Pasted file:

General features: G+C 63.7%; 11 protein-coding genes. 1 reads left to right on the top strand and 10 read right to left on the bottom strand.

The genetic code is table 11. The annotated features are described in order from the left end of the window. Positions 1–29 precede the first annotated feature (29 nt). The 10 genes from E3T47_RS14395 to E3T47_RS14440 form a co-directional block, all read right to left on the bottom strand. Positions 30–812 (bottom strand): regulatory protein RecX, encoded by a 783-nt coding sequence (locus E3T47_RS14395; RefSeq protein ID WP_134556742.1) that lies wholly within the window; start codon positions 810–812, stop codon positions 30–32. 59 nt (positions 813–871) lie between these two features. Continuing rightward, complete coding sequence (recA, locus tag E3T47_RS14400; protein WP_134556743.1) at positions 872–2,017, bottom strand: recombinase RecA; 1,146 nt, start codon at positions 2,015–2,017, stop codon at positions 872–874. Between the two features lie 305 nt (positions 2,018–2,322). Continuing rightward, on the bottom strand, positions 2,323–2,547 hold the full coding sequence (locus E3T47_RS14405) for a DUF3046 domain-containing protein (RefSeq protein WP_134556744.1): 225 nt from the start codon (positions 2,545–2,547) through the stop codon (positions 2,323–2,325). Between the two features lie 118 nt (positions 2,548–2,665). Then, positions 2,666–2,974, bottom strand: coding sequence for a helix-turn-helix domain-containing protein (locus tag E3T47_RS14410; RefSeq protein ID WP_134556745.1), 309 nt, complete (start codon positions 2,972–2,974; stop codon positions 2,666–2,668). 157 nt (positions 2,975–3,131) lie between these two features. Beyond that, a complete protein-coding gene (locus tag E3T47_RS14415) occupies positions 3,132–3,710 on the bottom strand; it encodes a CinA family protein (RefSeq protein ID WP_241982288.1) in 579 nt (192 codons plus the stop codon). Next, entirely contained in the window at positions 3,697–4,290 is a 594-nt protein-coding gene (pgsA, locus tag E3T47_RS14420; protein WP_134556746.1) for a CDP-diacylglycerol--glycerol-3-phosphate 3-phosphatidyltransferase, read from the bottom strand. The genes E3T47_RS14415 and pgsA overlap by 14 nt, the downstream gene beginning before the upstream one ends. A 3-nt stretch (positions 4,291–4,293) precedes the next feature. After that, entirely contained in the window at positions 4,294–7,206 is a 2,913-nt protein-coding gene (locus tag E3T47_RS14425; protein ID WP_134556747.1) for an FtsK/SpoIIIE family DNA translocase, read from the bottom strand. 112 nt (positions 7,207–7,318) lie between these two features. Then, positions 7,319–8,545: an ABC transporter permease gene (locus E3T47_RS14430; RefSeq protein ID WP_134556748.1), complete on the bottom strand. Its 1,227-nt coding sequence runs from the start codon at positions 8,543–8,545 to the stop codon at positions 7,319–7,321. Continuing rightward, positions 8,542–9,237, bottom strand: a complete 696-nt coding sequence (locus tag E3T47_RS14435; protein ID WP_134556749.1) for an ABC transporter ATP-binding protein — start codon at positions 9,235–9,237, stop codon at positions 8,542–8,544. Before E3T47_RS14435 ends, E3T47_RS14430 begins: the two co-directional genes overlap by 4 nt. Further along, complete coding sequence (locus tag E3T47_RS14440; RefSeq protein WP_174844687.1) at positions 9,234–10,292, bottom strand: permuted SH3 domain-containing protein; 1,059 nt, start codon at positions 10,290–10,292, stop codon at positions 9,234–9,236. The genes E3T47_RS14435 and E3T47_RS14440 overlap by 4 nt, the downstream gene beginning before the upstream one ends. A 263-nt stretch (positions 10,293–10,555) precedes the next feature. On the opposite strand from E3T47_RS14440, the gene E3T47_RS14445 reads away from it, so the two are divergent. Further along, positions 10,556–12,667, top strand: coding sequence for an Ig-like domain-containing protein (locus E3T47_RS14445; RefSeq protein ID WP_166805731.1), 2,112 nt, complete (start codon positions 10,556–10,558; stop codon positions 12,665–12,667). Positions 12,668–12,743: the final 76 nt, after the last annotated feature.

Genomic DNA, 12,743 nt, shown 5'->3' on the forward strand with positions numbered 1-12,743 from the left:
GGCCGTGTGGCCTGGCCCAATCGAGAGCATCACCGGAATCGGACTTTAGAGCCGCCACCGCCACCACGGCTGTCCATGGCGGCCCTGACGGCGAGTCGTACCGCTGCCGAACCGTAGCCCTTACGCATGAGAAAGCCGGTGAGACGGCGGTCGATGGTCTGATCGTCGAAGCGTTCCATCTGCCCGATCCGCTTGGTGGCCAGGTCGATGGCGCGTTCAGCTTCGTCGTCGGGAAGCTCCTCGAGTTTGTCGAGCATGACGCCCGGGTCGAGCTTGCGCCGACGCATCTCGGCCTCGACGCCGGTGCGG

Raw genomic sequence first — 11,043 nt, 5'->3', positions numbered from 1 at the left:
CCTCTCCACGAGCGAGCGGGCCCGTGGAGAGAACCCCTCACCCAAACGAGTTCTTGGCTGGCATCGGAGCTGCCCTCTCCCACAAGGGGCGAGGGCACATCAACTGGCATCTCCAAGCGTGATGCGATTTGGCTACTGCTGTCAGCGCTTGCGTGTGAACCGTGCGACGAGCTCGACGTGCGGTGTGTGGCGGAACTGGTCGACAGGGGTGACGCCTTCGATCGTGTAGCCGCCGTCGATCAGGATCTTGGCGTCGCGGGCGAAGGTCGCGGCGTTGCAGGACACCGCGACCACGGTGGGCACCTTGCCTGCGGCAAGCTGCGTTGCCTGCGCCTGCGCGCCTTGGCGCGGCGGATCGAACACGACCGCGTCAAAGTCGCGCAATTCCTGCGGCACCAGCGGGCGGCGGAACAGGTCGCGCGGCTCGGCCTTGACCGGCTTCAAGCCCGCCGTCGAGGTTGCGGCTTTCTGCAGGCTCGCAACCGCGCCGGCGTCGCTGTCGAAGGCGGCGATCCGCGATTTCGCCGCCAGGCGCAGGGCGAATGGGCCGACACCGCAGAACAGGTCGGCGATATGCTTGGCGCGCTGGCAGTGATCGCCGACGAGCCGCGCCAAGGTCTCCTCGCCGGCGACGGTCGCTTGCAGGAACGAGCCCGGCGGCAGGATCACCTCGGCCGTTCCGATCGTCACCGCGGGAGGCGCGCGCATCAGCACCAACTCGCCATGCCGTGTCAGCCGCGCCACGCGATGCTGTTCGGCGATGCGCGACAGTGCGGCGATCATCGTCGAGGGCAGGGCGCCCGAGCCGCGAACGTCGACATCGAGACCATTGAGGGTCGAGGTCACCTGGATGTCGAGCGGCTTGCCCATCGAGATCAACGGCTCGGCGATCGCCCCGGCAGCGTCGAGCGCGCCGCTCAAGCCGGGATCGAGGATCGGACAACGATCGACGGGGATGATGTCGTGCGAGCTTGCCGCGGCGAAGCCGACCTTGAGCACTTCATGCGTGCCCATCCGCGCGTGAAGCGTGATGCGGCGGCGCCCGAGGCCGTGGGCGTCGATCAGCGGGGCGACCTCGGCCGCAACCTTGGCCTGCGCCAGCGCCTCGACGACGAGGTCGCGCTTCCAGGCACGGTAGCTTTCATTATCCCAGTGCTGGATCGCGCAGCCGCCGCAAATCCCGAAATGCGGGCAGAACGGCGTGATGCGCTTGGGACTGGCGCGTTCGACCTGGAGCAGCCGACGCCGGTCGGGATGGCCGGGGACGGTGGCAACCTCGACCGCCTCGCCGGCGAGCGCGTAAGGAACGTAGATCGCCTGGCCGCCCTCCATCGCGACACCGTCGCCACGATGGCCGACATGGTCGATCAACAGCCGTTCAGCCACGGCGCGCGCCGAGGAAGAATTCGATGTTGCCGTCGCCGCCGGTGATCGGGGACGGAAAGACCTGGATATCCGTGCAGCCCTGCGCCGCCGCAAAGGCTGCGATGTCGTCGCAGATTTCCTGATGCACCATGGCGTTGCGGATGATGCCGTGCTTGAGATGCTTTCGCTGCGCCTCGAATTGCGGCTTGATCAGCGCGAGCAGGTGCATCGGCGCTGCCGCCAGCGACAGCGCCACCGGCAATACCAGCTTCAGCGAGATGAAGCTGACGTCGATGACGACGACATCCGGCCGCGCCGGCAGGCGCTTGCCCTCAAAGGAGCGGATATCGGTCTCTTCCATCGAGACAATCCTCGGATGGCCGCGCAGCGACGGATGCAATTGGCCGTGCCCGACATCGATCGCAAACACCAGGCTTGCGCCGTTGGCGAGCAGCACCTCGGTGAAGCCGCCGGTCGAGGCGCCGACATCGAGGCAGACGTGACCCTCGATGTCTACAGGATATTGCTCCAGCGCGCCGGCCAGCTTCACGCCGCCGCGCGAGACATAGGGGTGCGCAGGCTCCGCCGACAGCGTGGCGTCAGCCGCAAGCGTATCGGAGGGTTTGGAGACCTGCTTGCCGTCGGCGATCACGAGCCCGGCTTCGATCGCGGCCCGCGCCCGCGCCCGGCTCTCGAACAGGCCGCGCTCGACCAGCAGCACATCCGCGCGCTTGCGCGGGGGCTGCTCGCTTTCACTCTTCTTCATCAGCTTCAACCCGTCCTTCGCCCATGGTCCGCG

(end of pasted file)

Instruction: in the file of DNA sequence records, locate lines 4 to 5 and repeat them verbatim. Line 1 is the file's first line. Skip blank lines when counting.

GGCCGTGTGGCCTGGCCCAATCGAGAGCATCACCGGAATCGGACTTTAGAGCCGCCACCGCCACCACGGCTGTCCATGGCGGCCCTGACGGCGAGTCGTACCGCTGCCGAACCGTAGCCCTTACGCATGAGAAAGCCGGTGAGACGGCGGTCGATGGTCTGATCGTCGAAGCGTTCCATCTGCCCGATCCGCTTGGTGGCCAGGTCGATGGCGCGTTCAGCTTCGTCGTCGGGAAGCTCCTCGAGTTTGTCGAGCATGACGCCCGGGTCGAGCTTGCGCCGACGCATCTCGGCCTCGACGCCGGTGCGG

Raw genomic sequence first — 11,043 nt, 5'->3', positions numbered from 1 at the left: